Court ruling on ballot papers to determine if country will hold August 8 polls

IEBC Chairman Wafula Chebukati and commissioners Roselyn Akombe and Paul Kurgat address the press on election preparedness in Nairobi. [Boniface Okendo, Standard]

A High Court decision today on the tender for printing ballot papers will determine  whether preparations for the elections due in 31 days will stay on course or be thrown off track.

Should the petition by the Opposition succeed, and the contract awarded to Dubai-based Al Ghurair be revoked, the electoral commission will have to identity a new supplier, a process it has warned could stretch beyond the August 8 poll date.

But should the decision go its way, the Independent Electoral and Boundaries Commission (IEBC) will be on course to deliver the ballot papers whose first batch is expected in the country on July 25 and the last on August 2.

But the verdict by Justices George Odunga, Joel Ngugi and J J Mativo might not settle the dispute because both parties yesterday signalled they would fight an unfavourable decision at the appellate court.

The National Super Alliance (NASA) Communication Director Kibisu Kabatesi said the coalition's leadership was ready to appeal should their prayers be dismissed.

"It depends on the grounds of the ruling but yes, we would appeal an unfair judgement," Mr Kabatesi said.

An IEBC official who sought anonymity said the matter "could go all the way up to the Supreme Court".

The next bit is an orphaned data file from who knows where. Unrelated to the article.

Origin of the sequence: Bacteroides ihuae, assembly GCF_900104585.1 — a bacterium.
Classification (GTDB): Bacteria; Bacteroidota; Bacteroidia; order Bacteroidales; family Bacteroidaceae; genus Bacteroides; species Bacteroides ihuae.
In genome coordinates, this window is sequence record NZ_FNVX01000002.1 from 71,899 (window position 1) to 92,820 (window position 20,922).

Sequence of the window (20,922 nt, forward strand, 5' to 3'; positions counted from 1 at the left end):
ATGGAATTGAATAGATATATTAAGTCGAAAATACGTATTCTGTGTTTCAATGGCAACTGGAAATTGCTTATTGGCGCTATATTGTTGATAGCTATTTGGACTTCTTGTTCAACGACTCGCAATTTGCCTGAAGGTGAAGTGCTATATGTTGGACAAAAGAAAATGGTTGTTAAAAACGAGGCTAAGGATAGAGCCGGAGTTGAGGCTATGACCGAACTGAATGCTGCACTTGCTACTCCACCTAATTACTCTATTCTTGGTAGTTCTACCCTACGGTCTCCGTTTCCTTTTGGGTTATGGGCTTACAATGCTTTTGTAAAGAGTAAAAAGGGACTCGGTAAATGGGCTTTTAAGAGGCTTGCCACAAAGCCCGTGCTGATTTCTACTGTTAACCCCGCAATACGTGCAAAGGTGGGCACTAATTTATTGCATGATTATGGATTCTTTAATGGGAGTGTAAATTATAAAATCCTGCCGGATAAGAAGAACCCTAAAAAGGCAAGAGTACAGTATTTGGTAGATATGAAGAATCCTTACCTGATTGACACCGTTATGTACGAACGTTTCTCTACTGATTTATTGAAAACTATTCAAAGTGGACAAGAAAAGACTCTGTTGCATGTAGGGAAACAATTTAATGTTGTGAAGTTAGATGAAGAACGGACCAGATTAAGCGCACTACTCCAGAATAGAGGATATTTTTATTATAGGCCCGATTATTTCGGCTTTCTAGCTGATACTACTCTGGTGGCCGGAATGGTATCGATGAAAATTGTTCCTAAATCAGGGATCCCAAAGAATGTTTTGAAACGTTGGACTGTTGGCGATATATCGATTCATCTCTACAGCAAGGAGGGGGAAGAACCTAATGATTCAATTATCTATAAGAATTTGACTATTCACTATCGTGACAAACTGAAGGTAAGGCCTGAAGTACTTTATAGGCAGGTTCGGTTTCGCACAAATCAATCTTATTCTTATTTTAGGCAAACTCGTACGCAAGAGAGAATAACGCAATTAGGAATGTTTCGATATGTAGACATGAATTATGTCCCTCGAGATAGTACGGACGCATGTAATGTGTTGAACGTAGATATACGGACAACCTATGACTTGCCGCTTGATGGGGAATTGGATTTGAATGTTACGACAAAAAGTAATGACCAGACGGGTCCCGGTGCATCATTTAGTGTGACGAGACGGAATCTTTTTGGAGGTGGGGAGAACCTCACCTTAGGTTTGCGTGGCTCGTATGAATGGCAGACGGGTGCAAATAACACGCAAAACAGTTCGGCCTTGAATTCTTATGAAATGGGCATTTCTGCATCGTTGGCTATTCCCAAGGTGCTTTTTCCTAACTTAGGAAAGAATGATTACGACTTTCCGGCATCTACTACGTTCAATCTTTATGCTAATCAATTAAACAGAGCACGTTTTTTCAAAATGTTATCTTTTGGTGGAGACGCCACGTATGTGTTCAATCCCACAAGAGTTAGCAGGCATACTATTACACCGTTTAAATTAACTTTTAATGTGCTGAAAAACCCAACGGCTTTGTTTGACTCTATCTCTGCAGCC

Former IEBC commissioner Thomas Letangule warned that nullification of the tender about a month to election day would put not only the commission but also the country in an awkward position.

"I am positive that the Judiciary is operating in this environment (and) will make a decision that does not throw the country into a crisis. If they nullify that tender, IEBC has already executed the tender and therefore there will be cost implications. In the unlikely event of the court nullifying that contract, IEBC must quickly move to the superior court, appeal and get a stay order," Mr Letangule said.

Thursday, IEBC chairman Wafula Chebukati said "preparations have been within the timelines" despite numerous hurdles, "especially emanating from procurement processes and the subsequent court orders".

"We urge all those who play critical roles in the process to make their contributions, taking cognisance of the rigid timelines," Mr Chebukati said.

Past statements by IEBC Chief Executive Ezra Chiloba and Chebukati have painted the picture of a major crisis should the tender be revoked.

"...We wish to remind Kenyans that court processes that seek to stop key milestones in the remaining days will no doubt affect the election date," Chebukati warned then.

 [Geoffrey Mosoku, Roselyne Obala and Moses Michira]

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